Brian – Institute for Economics and Peace (Sydney, Australia)

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I was interning for the Institute for Economics and Peace (IEP). They are a not for profit think tank that tries to measure peace in the world by developing a global peace index. In the organization, I was doing some in-house consulting for a philanthropist that wanted to measure the cost-effectiveness of peacebuilding activities around the world. Initially it was a very research intensive project. I must’ve read over 500 pages of literature on the subject and ended up creating a literature review of the highlights and how we can move forward from here. We next moved onto the methodology stage where we compared the different methodologies against each other. By the time I left, we had not finished the project, but I am hoping to keep working with them until the project closes.

My main reason for going abroad was to look for places to potentially live and work after graduating from college. As an international student, it is not always up to me to decide where I want to work. Getting sponsored is a hard and you’re pretty much going wherever the world will take you. I think that living and working in Sydney has greatly informed me on the conditions I need to work here. There was not too much of a culture shock but I’ve grown quite fond of this place. I’ve come to learn that there are so many places that one can live and work and Sydney is among my top.

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I am part of a consulting group at the University of Michigan called 180 Degrees Consulting. It is the largest consultancy for non-profits and social enterprises. Through my internship I was able to acquire the organization as a client for my consulting group. We will be working together on the project that I had started and hopefully will be able to finish it together. I’m studying development within the international studies major at UM and this project is directly in-line with the field, as peacebuilding activities often overlap with development activities. I hope that through this joint initiative, I will be able to produce literature on the subject and methodology to measure whether or not peacebuilding activities are cost-effective.

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During my time abroad I was able to reaffirm my determination to work for development. I was originally assigned to work in the finance department of one of the fortune 500 companies in Sydney. I went in with an open mind to the internship, thinking maybe I would like it and it would teach me more than I would think. However, after 1 week at the internship I realized that I was not doing what I wanted to do, that I was working with a purpose that was not aligned with mine. I decided to resign from the company and look for another internship. Thankfully, I was able to find my current internship through help of a third party. I didn’t learn anything new about myself, but my resignation was a good reminder of what I believed in.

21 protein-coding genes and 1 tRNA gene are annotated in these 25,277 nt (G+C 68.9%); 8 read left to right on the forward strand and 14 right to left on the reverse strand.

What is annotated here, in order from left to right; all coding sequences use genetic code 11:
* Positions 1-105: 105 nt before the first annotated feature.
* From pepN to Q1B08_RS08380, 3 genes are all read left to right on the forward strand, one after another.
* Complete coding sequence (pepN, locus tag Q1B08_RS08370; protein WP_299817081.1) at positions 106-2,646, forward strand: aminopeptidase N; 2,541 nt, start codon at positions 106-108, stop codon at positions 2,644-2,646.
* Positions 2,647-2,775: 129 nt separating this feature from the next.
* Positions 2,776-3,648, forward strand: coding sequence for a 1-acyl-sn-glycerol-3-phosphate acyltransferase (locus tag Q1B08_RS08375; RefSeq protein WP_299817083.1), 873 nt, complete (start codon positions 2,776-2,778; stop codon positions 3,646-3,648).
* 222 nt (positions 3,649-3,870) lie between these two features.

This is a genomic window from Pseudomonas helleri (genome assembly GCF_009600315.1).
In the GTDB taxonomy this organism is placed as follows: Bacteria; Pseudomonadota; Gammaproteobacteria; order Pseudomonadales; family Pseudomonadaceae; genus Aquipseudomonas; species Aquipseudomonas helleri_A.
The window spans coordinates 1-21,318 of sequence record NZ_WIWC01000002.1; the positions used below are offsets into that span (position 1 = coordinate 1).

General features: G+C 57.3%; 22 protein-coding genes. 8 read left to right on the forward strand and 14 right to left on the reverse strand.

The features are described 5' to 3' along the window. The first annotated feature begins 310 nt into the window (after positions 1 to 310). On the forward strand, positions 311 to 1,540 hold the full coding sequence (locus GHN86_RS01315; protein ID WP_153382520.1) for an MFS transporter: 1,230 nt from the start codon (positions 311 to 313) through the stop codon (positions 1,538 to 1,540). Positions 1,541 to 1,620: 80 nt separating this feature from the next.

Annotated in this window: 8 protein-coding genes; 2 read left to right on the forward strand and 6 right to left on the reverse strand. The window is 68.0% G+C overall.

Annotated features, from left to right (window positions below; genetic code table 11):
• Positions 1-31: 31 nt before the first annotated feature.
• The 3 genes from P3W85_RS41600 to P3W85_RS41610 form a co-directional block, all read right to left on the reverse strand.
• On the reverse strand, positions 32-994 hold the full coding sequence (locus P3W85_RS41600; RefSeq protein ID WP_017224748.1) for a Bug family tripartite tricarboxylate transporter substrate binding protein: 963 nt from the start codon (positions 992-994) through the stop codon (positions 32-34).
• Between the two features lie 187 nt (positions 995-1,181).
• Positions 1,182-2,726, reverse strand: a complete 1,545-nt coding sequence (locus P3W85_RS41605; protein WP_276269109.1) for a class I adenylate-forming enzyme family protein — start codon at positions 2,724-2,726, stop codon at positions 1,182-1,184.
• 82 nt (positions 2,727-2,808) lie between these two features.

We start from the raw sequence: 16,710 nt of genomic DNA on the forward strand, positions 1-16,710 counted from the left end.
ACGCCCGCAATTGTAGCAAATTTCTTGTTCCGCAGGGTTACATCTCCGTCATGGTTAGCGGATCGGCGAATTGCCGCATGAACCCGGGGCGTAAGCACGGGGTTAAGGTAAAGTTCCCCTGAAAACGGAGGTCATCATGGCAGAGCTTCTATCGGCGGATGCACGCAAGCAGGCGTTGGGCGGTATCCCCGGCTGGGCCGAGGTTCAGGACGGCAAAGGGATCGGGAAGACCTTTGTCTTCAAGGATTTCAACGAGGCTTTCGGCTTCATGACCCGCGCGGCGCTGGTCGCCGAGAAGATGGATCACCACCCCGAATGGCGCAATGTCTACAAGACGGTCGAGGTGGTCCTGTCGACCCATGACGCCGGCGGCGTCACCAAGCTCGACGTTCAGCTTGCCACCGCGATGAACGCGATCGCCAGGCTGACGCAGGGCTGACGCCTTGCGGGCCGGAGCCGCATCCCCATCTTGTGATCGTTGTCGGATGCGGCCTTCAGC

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My experience abroad has definitely instilled a sense of wanderlust in me. I’ve always had a little bit of wanderlust but this internship want me to pursue a career in which I am relocated every few years to be able to experience a new culture and work in a different place. If I could’ve done anything differently, it would be to properly account for all the personal expenses I would have living here. I had many excursions into different cities and countries from Sydney and I think properly accounting for that and preparing for it financially would’ve benefited in the long run. Not that it would’ve saved me a large amount of costs, but better prepare me for what was to come.

Lastly, this internship abroad has definitely allowed me to practice some leadership skills. To me, being a leader partially means being able to recognize an opportunity and capitilizing on it. I knew that the non-profit I was working for was doing good work and I really believe in their mission statement to try and quantify peace. I thought it would be a good idea to try and create a partnership between IEP and my pro-bono consulting group back at Michigan, 180 Degrees Consulting. I was able to acquire them as a client this upcoming semester and now I’m going to be the project manager in charge of leading a team to help consult with IEP. Through this opportunity, I was able to hone and develop my leadership skills abroad.

Nabiha – Dhaka, Mirpur, and Chittagong, Bangladesh